UH: Sustainability is embedded in a majority of investors’ policies and procedures across the Nordic countries today. Having said that, each country has its distinct culture and characteristics, which can show some differences mainly regarding ethical values and preferences. In Danske Bank, our focus on robust processes with ESG Inside covers all our investment teams; hence, we apply our approach consistently. Having said that, our approach is not a one size fits all, as its application will differ depending on strategy, philosophy and asset class. With our ESG Inside foundation, we cater for customers’ different needs and preferences, by also applying customized criteria for our products and solutions.
HL: You currently exclude companies in three main industries: tar sands, thermal coal, controversial weapons, and tobacco. Do you expect you may add other industries over time?
UH: Danske Bank Group has, based on its sustainability positions on Climate Change and the Arms & Defense industry, decided on restrictions in certain companies involved in tar sands, thermal coal, and controversial weapons.
In addition, we restrict investments into tobacco companies with revenues exceeding 5% from tobacco products for all our funds. This is in response to our Nordic customers, who view tobacco as one of the ‘least preferred’ sectors to be invested in.
HL: For macro investing, do you exclude any currencies or government bonds? Is this something that could change in future?
UH: Danske Bank does not invest in government bonds issued by countries subject to EU or UN sanctions, related to financial measures.
HL: Your 2019 Sustainable Investment Policy applies across all asset classes, but does not currently apply to derivatives. Both Eurex and CME Group now offer ESG equity index futures. Would you consider using ESG equity indexes in future?
UH: Yes, there is nothing that would limit our possibility to use such indexes.
HL: Can you realistically apply impact investing to all strategies and asset classes?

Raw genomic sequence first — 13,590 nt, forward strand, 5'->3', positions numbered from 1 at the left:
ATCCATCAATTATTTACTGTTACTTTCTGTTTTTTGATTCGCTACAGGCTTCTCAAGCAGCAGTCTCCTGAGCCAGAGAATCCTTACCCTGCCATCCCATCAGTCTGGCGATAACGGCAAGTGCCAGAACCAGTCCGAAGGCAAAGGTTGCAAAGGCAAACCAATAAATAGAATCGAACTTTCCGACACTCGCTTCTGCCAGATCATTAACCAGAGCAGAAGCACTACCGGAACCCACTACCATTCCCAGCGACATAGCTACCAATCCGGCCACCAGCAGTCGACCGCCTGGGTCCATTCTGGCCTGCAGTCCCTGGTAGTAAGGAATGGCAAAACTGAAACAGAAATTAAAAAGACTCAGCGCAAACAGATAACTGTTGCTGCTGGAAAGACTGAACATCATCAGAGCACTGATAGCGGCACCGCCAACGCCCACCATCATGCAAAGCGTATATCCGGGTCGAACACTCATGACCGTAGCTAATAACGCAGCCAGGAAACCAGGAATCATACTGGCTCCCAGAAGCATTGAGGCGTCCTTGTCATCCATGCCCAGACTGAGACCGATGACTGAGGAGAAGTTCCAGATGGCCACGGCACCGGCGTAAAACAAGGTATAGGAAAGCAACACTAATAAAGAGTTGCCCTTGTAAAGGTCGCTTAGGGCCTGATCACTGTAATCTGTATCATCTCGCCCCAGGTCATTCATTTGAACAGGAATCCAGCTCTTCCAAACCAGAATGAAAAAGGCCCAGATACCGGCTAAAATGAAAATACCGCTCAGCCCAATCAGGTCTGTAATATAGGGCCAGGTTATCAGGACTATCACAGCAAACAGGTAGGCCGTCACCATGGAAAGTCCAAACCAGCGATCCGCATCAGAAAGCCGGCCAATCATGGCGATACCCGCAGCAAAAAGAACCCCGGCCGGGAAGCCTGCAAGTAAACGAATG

UH: It depends on how you define impact investing. Our focus is on ESG integration and active ownership, and we regard active ownership as one of the most effective mechanisms to manage risks, maximize returns and contribute to positive impacts on society and the environment. Hence, applying this across our investment processes we believe we can have the impact and we have started to track and monitor progress.
HL: What percentage of your investee companies are reporting carbon emissions? Do you report this onto investors? Is it level 1 and level 2 data, or also level 3?
UH: We report on our funds’ carbon footprint (Scope 1 and 2) where there is available company emissions data.
HL: In proxy voting, in 2019 you voted against 163 proposals. Can you give any examples?
UH: We have full disclosure on our website on how we vote. For 2019, items where we most commonly voted against management recommendation included compensation and election of directors.
HL: Does your engagement and voting apply only to direct investments, or also to external managers? Would you give external managers your guidelines on engagement and proxy voting, or let them apply their own policies?
UH: Danske Bank votes for all of its own investment strategies and for those managed by external managers but labelled Danske Invest. For all other external investment strategies distributed through Danske Bank, the managers exercise ESG integration, active ownership, screening and restrictions based on their own policies.
HL: To what extent are you monitoring companies’ responses to Coronavirus as part of your ESG policies? What are examples of “good” and “bad” corporate behavior? Are you actively engaging with companies on their responses to the Coronavirus?
UH: We are currently not targeting companies specifically concerning the Coronavirus. Having said that, we know that the quarantines and restrictions are not at all cost free, stocks are setting new lows daily, risk aversion is high, and markets and countries are challenged. Hence, many companies are and will be affected, and our investment teams consider these current and future impacts.